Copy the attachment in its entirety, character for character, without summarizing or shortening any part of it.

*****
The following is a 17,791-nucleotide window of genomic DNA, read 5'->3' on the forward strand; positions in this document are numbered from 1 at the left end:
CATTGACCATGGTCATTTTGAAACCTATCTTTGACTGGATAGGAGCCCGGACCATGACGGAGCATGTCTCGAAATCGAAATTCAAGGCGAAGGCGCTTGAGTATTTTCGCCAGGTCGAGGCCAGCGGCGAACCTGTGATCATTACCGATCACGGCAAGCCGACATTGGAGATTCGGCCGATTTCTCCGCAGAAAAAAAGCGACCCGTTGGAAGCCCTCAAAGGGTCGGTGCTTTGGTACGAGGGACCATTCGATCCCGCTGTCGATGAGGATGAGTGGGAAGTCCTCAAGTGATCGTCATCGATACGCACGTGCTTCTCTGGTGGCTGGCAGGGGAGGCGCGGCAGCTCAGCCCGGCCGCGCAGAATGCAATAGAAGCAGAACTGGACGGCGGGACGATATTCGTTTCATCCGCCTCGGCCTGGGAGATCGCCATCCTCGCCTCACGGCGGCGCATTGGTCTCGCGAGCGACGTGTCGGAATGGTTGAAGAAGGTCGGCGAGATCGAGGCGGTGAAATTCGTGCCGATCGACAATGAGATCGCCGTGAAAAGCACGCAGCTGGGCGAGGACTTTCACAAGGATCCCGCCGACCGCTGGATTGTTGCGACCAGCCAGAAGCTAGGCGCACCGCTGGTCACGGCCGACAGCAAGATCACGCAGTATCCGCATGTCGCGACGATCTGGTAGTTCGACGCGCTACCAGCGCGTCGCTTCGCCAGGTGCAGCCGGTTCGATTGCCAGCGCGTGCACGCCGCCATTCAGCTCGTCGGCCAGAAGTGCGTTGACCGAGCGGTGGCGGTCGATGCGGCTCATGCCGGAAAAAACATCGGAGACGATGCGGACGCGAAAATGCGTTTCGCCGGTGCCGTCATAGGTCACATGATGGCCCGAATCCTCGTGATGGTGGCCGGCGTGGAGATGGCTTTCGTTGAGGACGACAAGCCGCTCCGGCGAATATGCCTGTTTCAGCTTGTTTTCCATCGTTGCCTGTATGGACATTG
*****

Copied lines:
The following is a 17,791-nucleotide window of genomic DNA, read 5'->3' on the forward strand; positions in this document are numbered from 1 at the left end:
CATTGACCATGGTCATTTTGAAACCTATCTTTGACTGGATAGGAGCCCGGACCATGACGGAGCATGTCTCGAAATCGAAATTCAAGGCGAAGGCGCTTGAGTATTTTCGCCAGGTCGAGGCCAGCGGCGAACCTGTGATCATTACCGATCACGGCAAGCCGACATTGGAGATTCGGCCGATTTCTCCGCAGAAAAAAAGCGACCCGTTGGAAGCCCTCAAAGGGTCGGTGCTTTGGTACGAGGGACCATTCGATCCCGCTGTCGATGAGGATGAGTGGGAAGTCCTCAAGTGATCGTCATCGATACGCACGTGCTTCTCTGGTGGCTGGCAGGGGAGGCGCGGCAGCTCAGCCCGGCCGCGCAGAATGCAATAGAAGCAGAACTGGACGGCGGGACGATATTCGTTTCATCCGCCTCGGCCTGGGAGATCGCCATCCTCGCCTCACGGCGGCGCATTGGTCTCGCGAGCGACGTGTCGGAATGGTTGAAGAAGGTCGGCGAGATCGAGGCGGTGAAATTCGTGCCGATCGACAATGAGATCGCCGTGAAAAGCACGCAGCTGGGCGAGGACTTTCACAAGGATCCCGCCGACCGCTGGATTGTTGCGACCAGCCAGAAGCTAGGCGCACCGCTGGTCACGGCCGACAGCAAGATCACGCAGTATCCGCATGTCGCGACGATCTGGTAGTTCGACGCGCTACCAGCGCGTCGCTTCGCCAGGTGCAGCCGGTTCGATTGCCAGCGCGTGCACGCCGCCATTCAGCTCGTCGGCCAGAAGTGCGTTGACCGAGCGGTGGCGGTCGATGCGGCTCATGCCGGAAAAAACATCGGAGACGATGCGGACGCGAAAATGCGTTTCGCCGGTGCCGTCATAGGTCACATGATGGCCCGAATCCTCGTGATGGTGGCCGGCGTGGAGATGGCTTTCGTTGAGGACGACAAGCCGCTCCGGCGAATATGCCTGTTTCAGCTTGTTTTCCATCGTTGCCTGTATGGACATTG